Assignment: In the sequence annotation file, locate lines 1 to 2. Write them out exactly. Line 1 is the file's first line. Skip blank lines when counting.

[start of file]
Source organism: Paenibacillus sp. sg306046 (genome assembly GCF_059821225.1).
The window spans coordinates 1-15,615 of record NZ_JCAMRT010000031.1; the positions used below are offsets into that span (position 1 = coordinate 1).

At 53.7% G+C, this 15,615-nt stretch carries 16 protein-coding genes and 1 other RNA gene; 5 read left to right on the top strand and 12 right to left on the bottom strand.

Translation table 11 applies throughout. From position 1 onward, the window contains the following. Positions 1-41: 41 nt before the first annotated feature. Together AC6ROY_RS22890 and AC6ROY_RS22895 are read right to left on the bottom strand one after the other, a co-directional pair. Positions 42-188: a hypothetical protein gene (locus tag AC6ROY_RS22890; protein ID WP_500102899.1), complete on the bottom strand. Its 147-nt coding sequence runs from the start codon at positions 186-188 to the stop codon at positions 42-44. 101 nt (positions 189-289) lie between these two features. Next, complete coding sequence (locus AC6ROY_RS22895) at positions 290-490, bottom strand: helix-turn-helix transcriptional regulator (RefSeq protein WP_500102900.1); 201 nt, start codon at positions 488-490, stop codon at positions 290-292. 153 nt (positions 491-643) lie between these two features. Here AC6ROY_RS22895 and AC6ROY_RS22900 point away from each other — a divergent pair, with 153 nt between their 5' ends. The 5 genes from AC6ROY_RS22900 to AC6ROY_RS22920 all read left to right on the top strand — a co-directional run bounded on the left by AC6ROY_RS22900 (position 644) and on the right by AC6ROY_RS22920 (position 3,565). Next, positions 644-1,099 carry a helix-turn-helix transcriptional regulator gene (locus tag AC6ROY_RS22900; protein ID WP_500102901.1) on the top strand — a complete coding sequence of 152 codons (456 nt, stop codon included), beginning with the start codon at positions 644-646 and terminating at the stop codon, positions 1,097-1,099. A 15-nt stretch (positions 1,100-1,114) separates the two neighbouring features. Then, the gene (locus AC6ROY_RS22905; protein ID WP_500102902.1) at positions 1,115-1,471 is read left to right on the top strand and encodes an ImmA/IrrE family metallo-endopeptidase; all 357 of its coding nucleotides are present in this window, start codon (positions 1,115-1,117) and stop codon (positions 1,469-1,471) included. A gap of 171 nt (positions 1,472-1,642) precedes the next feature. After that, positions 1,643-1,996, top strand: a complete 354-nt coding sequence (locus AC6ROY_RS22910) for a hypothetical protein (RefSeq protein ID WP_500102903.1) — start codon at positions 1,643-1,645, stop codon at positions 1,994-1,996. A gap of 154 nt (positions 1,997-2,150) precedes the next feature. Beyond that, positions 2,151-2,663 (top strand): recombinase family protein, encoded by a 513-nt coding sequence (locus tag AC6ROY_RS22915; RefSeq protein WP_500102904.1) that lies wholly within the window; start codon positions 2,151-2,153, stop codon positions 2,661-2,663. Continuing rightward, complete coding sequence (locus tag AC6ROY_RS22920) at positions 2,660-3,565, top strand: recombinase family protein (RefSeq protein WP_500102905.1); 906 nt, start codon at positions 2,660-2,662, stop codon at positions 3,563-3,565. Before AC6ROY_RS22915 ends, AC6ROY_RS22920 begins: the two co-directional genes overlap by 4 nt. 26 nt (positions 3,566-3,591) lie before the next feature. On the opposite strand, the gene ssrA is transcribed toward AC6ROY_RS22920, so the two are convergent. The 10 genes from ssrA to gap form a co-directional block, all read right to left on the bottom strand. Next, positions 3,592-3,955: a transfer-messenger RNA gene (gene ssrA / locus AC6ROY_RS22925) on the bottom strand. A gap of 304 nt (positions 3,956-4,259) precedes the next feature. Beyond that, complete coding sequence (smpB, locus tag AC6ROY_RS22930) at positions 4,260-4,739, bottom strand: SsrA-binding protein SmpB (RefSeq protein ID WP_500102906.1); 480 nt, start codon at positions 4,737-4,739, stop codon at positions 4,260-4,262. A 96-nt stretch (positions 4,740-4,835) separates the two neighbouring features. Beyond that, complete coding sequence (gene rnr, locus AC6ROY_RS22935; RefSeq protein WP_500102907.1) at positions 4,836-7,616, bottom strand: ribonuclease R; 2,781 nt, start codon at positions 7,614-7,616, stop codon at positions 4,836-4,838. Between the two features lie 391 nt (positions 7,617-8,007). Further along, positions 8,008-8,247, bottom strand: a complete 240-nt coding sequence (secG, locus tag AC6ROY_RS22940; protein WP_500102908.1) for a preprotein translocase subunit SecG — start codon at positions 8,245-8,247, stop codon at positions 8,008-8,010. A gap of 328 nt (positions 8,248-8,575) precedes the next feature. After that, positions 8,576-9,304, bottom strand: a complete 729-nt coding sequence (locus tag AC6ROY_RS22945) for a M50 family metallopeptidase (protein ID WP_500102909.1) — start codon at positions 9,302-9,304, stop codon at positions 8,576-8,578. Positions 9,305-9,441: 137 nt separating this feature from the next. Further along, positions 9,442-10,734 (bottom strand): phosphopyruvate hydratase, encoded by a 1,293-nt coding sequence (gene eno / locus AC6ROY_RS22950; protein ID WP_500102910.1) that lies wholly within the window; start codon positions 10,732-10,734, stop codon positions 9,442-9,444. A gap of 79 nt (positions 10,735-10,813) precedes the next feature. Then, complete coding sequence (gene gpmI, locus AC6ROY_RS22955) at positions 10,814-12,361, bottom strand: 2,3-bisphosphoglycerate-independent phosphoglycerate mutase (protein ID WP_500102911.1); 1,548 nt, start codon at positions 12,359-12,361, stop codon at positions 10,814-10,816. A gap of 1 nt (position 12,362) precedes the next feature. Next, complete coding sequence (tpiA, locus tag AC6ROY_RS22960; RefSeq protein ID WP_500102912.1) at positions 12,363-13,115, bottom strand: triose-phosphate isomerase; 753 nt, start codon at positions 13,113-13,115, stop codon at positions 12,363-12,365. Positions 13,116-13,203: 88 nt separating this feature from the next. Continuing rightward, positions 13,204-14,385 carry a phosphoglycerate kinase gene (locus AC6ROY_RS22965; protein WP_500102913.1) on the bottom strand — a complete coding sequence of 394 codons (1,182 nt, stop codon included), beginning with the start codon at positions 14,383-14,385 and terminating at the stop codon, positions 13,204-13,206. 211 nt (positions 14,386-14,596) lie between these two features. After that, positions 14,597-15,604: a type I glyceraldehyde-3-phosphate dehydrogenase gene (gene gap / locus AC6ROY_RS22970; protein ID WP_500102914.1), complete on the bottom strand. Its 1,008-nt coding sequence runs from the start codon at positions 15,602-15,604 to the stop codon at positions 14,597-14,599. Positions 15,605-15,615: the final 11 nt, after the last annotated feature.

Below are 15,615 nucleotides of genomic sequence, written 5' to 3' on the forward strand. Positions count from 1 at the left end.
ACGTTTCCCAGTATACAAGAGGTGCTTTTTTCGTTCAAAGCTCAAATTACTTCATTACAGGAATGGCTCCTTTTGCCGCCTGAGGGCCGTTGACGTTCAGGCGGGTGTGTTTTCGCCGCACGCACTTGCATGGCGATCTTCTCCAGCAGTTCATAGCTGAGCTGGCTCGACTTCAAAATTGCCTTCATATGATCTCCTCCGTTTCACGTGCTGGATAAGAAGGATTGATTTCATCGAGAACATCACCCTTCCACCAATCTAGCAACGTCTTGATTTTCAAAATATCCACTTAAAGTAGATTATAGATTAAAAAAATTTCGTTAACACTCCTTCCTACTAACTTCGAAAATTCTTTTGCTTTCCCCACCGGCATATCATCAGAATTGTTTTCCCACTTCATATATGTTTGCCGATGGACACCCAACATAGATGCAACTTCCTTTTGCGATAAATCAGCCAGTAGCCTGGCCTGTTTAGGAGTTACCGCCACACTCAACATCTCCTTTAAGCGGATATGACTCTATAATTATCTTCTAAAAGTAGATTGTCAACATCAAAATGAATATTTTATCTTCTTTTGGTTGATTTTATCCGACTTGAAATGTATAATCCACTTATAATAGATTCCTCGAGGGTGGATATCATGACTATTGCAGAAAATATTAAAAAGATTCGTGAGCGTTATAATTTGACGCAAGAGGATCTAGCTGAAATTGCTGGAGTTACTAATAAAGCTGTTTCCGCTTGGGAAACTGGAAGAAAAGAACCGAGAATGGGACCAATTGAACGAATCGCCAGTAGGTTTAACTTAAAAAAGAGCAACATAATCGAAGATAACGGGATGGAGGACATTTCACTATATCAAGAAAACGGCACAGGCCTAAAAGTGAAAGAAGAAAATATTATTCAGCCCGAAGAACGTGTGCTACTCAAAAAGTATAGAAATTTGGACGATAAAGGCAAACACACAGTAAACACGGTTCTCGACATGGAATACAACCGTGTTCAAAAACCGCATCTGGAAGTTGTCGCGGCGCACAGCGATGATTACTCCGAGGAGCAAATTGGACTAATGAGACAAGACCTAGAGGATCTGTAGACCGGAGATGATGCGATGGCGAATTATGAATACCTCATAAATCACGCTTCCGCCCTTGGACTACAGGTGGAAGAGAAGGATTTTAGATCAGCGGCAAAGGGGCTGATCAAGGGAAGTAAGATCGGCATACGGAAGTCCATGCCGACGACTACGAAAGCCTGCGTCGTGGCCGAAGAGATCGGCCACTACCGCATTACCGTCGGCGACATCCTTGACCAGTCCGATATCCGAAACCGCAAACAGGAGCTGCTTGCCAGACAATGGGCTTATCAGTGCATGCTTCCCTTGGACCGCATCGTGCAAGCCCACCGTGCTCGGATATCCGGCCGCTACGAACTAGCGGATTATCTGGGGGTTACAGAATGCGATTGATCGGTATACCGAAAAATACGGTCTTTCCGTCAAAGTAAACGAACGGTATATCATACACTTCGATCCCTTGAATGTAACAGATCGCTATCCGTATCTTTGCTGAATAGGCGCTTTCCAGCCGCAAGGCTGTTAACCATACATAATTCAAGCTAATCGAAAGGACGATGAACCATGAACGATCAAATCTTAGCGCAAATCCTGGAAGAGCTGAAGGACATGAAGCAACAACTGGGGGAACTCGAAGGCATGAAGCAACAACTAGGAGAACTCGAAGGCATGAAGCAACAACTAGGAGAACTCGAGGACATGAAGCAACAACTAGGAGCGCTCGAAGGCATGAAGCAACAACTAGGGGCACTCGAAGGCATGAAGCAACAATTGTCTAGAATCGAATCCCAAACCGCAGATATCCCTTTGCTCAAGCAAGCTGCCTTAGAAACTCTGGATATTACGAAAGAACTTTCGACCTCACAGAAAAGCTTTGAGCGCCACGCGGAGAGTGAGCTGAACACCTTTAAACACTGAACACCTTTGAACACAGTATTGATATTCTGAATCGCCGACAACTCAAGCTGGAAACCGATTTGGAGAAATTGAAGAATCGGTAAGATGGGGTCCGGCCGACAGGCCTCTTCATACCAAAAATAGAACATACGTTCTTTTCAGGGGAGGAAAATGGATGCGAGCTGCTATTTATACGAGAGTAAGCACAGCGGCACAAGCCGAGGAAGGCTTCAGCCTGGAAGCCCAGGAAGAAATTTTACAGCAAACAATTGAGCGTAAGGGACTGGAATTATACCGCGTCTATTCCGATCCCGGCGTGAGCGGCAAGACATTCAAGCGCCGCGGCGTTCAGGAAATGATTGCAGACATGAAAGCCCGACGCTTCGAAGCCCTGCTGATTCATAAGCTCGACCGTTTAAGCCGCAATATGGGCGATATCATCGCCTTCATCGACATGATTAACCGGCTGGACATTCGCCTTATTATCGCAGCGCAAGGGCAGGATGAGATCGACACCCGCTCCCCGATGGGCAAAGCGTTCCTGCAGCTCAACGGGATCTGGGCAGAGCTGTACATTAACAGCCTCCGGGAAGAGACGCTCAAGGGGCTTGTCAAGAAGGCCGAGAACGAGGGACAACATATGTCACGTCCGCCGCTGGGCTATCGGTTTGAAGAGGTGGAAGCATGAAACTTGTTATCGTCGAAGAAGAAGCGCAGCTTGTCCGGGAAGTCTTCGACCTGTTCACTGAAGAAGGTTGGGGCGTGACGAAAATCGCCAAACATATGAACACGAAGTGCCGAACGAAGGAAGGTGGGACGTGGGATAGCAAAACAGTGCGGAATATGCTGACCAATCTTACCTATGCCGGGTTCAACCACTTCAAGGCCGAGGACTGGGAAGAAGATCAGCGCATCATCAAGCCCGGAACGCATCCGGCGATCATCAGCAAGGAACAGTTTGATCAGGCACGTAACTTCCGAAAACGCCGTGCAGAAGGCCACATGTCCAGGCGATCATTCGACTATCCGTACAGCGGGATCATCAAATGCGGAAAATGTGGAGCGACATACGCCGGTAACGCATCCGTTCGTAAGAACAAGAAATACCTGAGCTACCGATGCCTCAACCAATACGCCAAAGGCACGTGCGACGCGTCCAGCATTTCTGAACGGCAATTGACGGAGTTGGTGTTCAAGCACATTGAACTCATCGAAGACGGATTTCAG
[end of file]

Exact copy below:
Source organism: Paenibacillus sp. sg306046 (genome assembly GCF_059821225.1).
The window spans coordinates 1-15,615 of record NZ_JCAMRT010000031.1; the positions used below are offsets into that span (position 1 = coordinate 1).